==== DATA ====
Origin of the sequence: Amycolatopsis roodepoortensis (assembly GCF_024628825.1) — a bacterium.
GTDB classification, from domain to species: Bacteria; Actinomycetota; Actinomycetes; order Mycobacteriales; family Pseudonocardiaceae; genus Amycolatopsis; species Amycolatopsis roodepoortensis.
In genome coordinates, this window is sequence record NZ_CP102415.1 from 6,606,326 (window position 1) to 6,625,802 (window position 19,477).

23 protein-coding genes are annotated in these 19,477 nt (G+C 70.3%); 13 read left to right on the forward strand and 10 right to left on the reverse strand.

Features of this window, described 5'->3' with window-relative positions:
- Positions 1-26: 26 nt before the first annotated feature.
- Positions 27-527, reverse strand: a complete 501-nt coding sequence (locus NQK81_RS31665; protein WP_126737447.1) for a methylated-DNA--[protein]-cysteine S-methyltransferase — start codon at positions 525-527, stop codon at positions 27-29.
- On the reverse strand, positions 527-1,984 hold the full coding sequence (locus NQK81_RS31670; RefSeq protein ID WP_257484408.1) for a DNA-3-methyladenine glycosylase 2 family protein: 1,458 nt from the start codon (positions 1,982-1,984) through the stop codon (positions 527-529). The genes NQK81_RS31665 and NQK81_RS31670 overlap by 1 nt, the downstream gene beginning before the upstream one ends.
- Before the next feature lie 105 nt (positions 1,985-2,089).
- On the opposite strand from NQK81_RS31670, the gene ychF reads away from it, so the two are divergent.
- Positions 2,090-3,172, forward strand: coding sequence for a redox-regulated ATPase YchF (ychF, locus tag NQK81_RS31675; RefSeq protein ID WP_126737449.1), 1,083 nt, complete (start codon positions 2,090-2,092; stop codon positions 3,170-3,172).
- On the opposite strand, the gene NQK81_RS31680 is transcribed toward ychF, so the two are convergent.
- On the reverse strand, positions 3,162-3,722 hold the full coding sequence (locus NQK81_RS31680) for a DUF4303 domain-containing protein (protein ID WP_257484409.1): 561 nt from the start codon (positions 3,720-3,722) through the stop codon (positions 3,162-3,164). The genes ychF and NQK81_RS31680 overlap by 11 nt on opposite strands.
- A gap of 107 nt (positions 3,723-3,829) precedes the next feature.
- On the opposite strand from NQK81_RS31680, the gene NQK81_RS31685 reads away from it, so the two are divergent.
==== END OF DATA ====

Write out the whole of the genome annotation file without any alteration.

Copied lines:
Origin of the sequence: Amycolatopsis roodepoortensis (assembly GCF_024628825.1) — a bacterium.
GTDB classification, from domain to species: Bacteria; Actinomycetota; Actinomycetes; order Mycobacteriales; family Pseudonocardiaceae; genus Amycolatopsis; species Amycolatopsis roodepoortensis.
In genome coordinates, this window is sequence record NZ_CP102415.1 from 6,606,326 (window position 1) to 6,625,802 (window position 19,477).

23 protein-coding genes are annotated in these 19,477 nt (G+C 70.3%); 13 read left to right on the forward strand and 10 right to left on the reverse strand.

Features of this window, described 5'->3' with window-relative positions:
- Positions 1-26: 26 nt before the first annotated feature.
- Positions 27-527, reverse strand: a complete 501-nt coding sequence (locus NQK81_RS31665; protein WP_126737447.1) for a methylated-DNA--[protein]-cysteine S-methyltransferase — start codon at positions 525-527, stop codon at positions 27-29.
- On the reverse strand, positions 527-1,984 hold the full coding sequence (locus NQK81_RS31670; RefSeq protein ID WP_257484408.1) for a DNA-3-methyladenine glycosylase 2 family protein: 1,458 nt from the start codon (positions 1,982-1,984) through the stop codon (positions 527-529). The genes NQK81_RS31665 and NQK81_RS31670 overlap by 1 nt, the downstream gene beginning before the upstream one ends.
- Before the next feature lie 105 nt (positions 1,985-2,089).
- On the opposite strand from NQK81_RS31670, the gene ychF reads away from it, so the two are divergent.
- Positions 2,090-3,172, forward strand: coding sequence for a redox-regulated ATPase YchF (ychF, locus tag NQK81_RS31675; RefSeq protein ID WP_126737449.1), 1,083 nt, complete (start codon positions 2,090-2,092; stop codon positions 3,170-3,172).
- On the opposite strand, the gene NQK81_RS31680 is transcribed toward ychF, so the two are convergent.
- On the reverse strand, positions 3,162-3,722 hold the full coding sequence (locus NQK81_RS31680) for a DUF4303 domain-containing protein (protein ID WP_257484409.1): 561 nt from the start codon (positions 3,720-3,722) through the stop codon (positions 3,162-3,164). The genes ychF and NQK81_RS31680 overlap by 11 nt on opposite strands.
- A gap of 107 nt (positions 3,723-3,829) precedes the next feature.
- On the opposite strand from NQK81_RS31680, the gene NQK81_RS31685 reads away from it, so the two are divergent.